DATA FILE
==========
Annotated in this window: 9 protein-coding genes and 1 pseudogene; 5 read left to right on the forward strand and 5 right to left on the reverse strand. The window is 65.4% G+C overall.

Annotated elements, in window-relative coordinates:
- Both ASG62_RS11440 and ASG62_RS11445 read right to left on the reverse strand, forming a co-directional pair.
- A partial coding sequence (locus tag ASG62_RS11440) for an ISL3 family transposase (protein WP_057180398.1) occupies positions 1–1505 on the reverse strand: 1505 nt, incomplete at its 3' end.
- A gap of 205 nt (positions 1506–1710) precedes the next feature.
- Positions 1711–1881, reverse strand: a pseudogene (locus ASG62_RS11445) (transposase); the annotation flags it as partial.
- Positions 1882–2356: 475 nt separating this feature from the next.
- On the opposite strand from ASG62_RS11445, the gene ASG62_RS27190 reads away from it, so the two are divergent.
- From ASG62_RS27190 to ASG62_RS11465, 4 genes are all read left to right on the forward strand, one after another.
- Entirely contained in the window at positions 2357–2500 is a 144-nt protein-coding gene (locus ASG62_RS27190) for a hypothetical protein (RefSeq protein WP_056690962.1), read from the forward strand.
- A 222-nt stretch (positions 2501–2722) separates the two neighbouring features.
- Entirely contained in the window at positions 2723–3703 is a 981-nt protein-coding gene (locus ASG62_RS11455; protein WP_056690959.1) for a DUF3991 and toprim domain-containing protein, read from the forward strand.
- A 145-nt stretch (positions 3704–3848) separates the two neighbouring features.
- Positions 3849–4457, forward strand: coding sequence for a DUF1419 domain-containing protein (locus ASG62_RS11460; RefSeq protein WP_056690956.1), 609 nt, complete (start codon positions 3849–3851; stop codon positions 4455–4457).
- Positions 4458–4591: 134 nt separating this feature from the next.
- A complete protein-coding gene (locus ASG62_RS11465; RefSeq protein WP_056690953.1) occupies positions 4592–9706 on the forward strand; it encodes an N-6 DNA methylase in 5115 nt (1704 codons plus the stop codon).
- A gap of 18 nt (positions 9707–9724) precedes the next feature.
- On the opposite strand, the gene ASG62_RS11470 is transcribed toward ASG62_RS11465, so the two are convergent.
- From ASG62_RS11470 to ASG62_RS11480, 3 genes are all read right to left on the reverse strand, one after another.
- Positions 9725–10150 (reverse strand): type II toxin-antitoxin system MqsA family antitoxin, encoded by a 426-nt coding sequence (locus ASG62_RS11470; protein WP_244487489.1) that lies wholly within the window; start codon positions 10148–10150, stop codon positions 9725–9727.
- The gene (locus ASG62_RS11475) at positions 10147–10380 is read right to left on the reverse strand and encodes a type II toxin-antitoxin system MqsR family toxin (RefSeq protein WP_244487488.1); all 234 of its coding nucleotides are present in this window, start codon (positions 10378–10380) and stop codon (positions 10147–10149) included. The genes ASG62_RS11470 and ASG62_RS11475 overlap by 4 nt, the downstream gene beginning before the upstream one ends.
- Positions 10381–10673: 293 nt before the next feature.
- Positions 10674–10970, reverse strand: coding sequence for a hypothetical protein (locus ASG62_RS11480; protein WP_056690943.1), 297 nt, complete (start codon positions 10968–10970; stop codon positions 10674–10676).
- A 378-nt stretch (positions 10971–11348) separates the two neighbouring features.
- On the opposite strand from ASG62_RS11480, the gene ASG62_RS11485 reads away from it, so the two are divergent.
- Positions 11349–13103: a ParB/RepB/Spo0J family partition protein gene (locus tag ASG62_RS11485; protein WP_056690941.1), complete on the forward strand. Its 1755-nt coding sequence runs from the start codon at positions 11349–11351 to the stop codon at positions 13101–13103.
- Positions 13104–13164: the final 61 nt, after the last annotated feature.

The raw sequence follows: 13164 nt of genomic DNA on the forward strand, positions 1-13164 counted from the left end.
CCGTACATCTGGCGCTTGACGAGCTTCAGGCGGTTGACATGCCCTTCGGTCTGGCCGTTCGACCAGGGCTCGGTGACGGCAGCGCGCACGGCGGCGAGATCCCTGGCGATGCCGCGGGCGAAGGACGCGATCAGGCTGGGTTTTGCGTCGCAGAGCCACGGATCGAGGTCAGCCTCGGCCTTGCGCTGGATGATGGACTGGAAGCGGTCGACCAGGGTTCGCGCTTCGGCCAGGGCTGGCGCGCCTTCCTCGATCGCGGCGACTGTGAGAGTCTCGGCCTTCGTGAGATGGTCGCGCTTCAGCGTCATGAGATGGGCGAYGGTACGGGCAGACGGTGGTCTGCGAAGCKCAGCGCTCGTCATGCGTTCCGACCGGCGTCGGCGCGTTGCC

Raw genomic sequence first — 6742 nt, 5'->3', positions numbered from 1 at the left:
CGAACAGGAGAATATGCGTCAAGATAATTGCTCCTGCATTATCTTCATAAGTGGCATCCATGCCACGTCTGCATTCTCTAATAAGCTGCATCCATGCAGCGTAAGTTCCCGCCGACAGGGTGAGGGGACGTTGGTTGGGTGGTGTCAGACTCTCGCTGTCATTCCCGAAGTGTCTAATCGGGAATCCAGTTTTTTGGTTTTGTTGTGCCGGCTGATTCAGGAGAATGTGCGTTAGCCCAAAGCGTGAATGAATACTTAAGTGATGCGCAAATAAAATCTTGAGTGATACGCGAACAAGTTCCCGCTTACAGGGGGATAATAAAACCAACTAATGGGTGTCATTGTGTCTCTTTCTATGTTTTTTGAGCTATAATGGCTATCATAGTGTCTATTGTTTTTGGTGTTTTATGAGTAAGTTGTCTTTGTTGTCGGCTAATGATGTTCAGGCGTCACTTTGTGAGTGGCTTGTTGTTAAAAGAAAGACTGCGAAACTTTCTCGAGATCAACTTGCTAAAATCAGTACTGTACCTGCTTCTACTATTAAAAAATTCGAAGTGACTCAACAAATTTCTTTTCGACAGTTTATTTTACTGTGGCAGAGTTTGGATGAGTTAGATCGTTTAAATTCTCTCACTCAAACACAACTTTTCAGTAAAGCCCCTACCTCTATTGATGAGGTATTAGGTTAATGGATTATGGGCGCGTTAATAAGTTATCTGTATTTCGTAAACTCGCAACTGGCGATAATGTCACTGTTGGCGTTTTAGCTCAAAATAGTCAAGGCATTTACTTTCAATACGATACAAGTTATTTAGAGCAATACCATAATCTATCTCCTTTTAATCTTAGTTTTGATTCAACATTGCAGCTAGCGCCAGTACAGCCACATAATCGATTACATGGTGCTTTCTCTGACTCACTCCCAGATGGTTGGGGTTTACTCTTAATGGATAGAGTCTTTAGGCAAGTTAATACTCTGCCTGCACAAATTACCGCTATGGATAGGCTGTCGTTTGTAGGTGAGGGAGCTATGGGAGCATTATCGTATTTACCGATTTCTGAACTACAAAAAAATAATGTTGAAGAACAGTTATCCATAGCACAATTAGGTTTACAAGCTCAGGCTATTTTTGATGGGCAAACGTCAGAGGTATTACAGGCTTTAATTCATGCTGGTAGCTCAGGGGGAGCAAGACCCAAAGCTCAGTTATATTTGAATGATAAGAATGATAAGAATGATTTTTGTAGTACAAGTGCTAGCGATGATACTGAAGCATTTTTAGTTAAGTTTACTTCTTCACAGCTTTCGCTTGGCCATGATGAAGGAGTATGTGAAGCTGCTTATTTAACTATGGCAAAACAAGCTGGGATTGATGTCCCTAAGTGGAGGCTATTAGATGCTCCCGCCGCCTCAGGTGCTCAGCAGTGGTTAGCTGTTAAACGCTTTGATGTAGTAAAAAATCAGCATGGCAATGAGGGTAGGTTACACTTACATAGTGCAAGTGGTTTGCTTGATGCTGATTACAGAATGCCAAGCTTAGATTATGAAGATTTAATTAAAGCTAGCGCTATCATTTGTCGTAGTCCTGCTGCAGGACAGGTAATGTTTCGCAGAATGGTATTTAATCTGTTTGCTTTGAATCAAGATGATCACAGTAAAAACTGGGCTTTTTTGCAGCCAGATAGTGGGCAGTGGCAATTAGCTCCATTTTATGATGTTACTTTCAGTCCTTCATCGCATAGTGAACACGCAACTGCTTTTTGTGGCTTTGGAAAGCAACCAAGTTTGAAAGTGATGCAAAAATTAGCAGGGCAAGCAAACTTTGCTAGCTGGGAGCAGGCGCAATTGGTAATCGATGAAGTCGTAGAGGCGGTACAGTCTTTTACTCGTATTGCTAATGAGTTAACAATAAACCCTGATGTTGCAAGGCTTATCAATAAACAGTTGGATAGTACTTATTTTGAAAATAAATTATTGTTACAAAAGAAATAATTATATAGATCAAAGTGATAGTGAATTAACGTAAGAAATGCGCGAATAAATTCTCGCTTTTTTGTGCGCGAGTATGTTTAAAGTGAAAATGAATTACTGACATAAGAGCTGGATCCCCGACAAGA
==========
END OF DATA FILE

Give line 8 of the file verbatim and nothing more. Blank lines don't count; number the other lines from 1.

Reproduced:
- On the opposite strand from ASG62_RS11445, the gene ASG62_RS27190 reads away from it, so the two are divergent.